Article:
Vertical systems are commonly defined as heights above some local mean sea level (MSL) reference. Computing the elevation concerning the MSL from a satellite constellation's signal requires a gravimetric model. That’s because gravity is not constant along the earth, producing differences up to 100 meters. Each country adapts a gravimetric model to the MSL reference used in their systems, resulting in the different so called geoid models.

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An ellipsoid is a mathematically defined surface that approximates the shape of the earth, a geoid represents mean sea level; the ellipsoid (left) is relatively simple, whereas the geoid (right) is much more complex

All these variations around ellipsoids, projections, MSL references, and the units used for coordinates lead to the multitude of coordinate reference systems we have today. The most common catalog in the industry is the EPSG Geodetic Parameter Dataset (or the EPSG registry). This public registry contains thousands of coordinate reference system definitions identified by codes as well as plenty of transformations between systems.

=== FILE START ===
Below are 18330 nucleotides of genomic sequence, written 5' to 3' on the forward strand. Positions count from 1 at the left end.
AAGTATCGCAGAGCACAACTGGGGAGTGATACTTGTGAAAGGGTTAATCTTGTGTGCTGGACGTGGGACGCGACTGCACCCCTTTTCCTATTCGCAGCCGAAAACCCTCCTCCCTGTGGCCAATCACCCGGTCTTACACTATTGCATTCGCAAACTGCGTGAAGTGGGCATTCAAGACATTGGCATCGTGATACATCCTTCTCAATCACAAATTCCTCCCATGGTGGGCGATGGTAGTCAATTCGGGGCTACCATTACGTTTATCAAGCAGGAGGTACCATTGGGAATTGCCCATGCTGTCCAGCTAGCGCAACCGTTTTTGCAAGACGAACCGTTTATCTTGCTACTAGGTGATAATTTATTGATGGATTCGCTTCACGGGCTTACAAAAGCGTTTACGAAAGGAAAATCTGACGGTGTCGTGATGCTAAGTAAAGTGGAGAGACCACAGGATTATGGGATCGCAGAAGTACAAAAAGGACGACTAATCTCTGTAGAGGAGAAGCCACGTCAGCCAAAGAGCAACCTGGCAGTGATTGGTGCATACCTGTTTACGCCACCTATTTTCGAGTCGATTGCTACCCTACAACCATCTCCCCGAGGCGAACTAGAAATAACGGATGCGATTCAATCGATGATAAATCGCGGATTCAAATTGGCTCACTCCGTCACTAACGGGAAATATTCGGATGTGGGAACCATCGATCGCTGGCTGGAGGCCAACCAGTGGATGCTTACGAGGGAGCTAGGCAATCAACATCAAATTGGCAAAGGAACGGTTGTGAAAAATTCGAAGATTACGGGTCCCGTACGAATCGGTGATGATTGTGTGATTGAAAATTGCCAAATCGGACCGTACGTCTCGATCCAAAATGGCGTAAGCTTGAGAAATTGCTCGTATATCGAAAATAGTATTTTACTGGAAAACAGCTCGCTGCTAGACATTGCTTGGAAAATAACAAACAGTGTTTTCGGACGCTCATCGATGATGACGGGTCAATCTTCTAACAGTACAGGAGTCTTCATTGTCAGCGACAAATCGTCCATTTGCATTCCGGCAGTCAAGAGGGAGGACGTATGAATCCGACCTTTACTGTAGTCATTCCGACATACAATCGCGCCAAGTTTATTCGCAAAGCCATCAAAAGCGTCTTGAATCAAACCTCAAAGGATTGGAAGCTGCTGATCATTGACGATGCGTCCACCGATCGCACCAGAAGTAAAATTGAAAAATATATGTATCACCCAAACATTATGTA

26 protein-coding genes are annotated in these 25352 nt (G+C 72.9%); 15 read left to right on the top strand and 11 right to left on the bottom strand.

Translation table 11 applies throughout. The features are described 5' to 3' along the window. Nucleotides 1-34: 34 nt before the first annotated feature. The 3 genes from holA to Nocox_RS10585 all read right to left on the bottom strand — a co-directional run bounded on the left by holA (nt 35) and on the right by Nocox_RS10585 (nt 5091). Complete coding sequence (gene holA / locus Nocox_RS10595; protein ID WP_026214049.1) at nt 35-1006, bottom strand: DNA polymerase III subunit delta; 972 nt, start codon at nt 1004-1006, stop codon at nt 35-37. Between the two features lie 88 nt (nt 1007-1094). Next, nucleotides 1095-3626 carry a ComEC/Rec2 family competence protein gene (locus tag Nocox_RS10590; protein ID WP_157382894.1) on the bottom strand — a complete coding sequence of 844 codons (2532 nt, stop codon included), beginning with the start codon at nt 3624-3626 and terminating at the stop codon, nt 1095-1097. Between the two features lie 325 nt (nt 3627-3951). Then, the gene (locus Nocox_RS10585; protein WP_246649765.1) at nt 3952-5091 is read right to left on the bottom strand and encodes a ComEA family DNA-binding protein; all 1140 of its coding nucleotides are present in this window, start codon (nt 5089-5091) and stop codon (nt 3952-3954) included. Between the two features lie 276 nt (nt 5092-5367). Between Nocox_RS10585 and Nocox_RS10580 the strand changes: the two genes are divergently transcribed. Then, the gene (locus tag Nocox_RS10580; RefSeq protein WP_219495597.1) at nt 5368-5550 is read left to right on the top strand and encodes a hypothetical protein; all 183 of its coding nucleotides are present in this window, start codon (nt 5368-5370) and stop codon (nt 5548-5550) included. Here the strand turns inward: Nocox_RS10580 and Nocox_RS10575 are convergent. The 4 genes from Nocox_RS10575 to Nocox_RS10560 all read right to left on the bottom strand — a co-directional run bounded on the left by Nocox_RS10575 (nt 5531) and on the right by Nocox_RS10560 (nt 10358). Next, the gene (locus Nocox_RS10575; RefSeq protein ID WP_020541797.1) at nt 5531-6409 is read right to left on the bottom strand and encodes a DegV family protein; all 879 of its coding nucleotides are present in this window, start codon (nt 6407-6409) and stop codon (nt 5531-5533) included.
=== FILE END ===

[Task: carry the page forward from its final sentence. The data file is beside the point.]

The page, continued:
Coordinate transformations

Since all of the products at Pix4D produce or use geo-referenced data, sometimes we need to transform coordinates from one reference system to another. A large part of the complexity around coordinate reference systems comes from these very transformations.